Until she faces her tormentor.

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Edna O’Brien at the Irish Book Awards

Edna O’Brien has been writing for more than fifty years and has garnered most of the awards that a writer can hope for. From her first novel The Country Girl to this last she has written mesmerizing tales that look at modern life cleanly and honestly–with it all its indelicacies and horrors on full display.

On my shelf, I noticed that I have five titles by O’Brien, ranging through the 60s, 70s, 80s, and 90s. I have not read much of her in the last two decades, but I have read her a lot. It is rare for a writer to hit his/her peak at the latter end of one’s career, but this is what O’Brien has done. I can honestly say that The Little Red Chairs is a masterpiece: blending Irish charm with human depravities, human grotesqueness with the capacity for great love, the private stage and the public arena.

The Little Red Chairs is an important book, a wonderful book, a highly readable book.

 

Please Note: I decided on this book after reading the Christmas NYTimes Book Review where it interviewed various writers, artists, thinkers etc. on what books they had read in 2016. The writer Maxine Hong Kingston was one of several who had read this book. However, she noted that she had to skip over the torture parts. There are two of them, and they are difficult, but are probably not the worse you have read or seen.

Book Review: Beatlebone by Kevin Barry (In where John gets wisdom from a seal in the West of Ireland.)

Seal and John

The seal and John talk on the beach at Clew Bay                                                                                                          2016 by jpbohanno

And I’ll tell you another thing.
Go on?
All this …
He swings his head to indicate the world beyond–he’s got a fat stern head like a bouncer.
Fucked, he says.
You don’t mean…
I do, John. It won’t last.
You mean everything?
The works, he says.
But it sounds as wherks.
The wind, the waves, the water, he says.
But it sounded as wawteh.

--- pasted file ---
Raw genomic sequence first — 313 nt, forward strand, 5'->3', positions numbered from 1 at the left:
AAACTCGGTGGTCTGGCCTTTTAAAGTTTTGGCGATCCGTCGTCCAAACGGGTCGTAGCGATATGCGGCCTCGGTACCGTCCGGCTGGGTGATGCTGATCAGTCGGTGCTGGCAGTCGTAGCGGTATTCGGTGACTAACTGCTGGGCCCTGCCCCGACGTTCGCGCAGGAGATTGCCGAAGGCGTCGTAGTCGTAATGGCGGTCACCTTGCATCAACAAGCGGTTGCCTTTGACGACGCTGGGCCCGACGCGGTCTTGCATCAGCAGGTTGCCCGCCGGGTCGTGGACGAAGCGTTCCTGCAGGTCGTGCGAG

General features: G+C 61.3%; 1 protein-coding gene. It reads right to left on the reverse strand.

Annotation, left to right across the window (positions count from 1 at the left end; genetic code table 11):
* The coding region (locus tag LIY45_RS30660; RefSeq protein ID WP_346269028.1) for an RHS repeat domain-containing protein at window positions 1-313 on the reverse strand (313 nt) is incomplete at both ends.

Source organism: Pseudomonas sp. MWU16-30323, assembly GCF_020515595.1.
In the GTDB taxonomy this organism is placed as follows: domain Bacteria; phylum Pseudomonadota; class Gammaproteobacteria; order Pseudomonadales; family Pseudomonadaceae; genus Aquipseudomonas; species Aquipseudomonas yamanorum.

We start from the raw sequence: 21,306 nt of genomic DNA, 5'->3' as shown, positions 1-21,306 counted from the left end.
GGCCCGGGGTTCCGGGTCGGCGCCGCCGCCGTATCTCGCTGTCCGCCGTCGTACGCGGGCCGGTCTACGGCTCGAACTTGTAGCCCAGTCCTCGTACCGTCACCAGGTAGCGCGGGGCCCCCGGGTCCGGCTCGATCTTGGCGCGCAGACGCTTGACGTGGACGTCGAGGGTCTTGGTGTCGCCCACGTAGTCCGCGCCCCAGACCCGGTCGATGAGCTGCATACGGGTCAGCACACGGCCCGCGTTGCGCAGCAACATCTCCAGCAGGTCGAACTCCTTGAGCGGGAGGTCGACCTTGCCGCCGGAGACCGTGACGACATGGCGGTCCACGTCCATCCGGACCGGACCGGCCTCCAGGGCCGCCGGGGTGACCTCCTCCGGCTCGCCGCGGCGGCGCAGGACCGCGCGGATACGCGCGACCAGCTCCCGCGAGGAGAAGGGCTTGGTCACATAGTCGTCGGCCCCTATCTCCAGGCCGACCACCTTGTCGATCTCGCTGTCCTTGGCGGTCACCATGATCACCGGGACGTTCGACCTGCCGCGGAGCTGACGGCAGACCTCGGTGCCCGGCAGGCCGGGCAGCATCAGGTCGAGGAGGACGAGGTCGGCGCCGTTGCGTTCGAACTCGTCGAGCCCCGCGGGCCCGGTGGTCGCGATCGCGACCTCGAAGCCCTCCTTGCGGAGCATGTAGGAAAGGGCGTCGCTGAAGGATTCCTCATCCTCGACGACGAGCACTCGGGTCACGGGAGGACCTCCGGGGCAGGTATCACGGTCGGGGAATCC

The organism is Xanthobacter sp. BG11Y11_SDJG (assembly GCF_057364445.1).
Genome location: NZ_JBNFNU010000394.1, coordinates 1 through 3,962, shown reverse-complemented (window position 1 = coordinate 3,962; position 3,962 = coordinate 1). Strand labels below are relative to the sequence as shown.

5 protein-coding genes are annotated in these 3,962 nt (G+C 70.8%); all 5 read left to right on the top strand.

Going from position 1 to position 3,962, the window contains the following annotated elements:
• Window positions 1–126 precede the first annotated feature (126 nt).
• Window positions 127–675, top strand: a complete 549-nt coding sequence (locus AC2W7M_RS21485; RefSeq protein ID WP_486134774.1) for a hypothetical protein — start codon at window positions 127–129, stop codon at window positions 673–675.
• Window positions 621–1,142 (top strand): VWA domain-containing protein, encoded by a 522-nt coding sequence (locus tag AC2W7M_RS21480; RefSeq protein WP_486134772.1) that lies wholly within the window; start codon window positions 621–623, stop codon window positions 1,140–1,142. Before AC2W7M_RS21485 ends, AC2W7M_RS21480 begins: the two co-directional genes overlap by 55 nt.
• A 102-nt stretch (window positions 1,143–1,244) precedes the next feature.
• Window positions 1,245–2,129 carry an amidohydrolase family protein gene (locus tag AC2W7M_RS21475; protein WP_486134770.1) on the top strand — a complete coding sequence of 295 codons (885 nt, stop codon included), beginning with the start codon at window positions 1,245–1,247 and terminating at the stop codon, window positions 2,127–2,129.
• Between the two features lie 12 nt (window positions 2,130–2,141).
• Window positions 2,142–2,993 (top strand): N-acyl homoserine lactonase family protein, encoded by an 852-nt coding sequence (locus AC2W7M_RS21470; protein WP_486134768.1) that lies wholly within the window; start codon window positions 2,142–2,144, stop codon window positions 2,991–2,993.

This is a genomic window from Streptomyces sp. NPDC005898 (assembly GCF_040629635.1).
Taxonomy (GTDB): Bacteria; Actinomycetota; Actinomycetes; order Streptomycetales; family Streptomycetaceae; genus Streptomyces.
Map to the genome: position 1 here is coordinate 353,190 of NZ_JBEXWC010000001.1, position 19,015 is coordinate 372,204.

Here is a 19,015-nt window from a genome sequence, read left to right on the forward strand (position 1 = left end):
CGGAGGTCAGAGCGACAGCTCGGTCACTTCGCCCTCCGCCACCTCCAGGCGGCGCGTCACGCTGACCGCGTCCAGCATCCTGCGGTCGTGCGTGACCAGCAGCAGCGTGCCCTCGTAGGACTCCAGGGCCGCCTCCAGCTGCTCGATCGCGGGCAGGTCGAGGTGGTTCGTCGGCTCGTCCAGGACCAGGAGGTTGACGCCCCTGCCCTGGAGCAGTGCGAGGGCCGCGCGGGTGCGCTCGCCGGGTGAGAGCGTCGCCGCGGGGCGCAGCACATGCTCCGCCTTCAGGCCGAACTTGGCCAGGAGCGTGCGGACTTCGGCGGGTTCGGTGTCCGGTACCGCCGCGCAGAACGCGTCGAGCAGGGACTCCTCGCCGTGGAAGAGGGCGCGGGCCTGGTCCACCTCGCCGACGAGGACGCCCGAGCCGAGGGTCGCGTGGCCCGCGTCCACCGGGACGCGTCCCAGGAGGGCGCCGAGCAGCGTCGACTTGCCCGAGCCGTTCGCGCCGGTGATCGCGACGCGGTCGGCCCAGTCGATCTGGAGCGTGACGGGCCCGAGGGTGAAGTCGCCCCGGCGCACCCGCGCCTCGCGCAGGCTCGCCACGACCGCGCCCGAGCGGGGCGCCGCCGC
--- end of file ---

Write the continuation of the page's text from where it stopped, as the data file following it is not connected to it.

It’s all in extra time, he says. It’s all of it fucked, son.
Mostly what John cannot get his head around is the Scouse accent.

And so it is 1978 and we are in the West of Ireland in the town of Newport in County Mayo. We have booked a B&B in the town before heading out to the uncle’s farm, knowing that he and Ana and Carmel and Tony would insist that we stay with them. But we are twenty-four and will not be bridled. That night there is a ceilidh in the local pub and all the aunts and uncles and cousins and friends–long heard of but never met–gather and we the Yanks are the guests of honor. We crawl back in the wee hours but once again in the morning the whole crowd is together at Mass and when we leave we speak to a few new faces on the church steps which gives the priest time to beat us to the pub.  Two nights earlier in Kerry we had played guitar in an old sheep-farmers pub, but the caravan of hippies that showed up with their instruments wanted only country-and-western which was not my strong suit. But I was able to give them some Woody and some Hank nevertheless, and then a few rebel songs. It was a long and dangerous night on the Kerry road.

And at the same time, unbeknownst to me, John Lennon was in my uncle’s town, hiding, according to Kevin Barry’s brilliant novel Beatlebone. I would have loved to have met him, but in the novel, he was not in a very good state of mind. And he was trying very hard to stay under-the-radar.bookcover

The novel is built on the fact that in 1967 John bought Dorinish Island, one of the many small islands off the west coast of Ireland. He had great plans for it, but few of them succeeded. And he only visited it a few times.

But now in Beatlebone, it is a decade later, John’s creativity seems to have flat-lined and his life consists of baking bread and raising his young son, Sean. He rarely leaves his New York City high-rise. He is not feeling right. He has been through Primal Scream therapy, but is still forever haunted by the father who abandoned him and the mother who lived around the corner from the aunt who raised him.

And so, he comes to Ireland to spend some time on his island and to heal himself.

Neither of which is an easy task to complete.

John is chauffeured by an irascible driver named Cornelius O’Grady, who very well may be a shape-shifter and who has taken the responsibility to hide John from the press, which has been alerted that he is there in the West.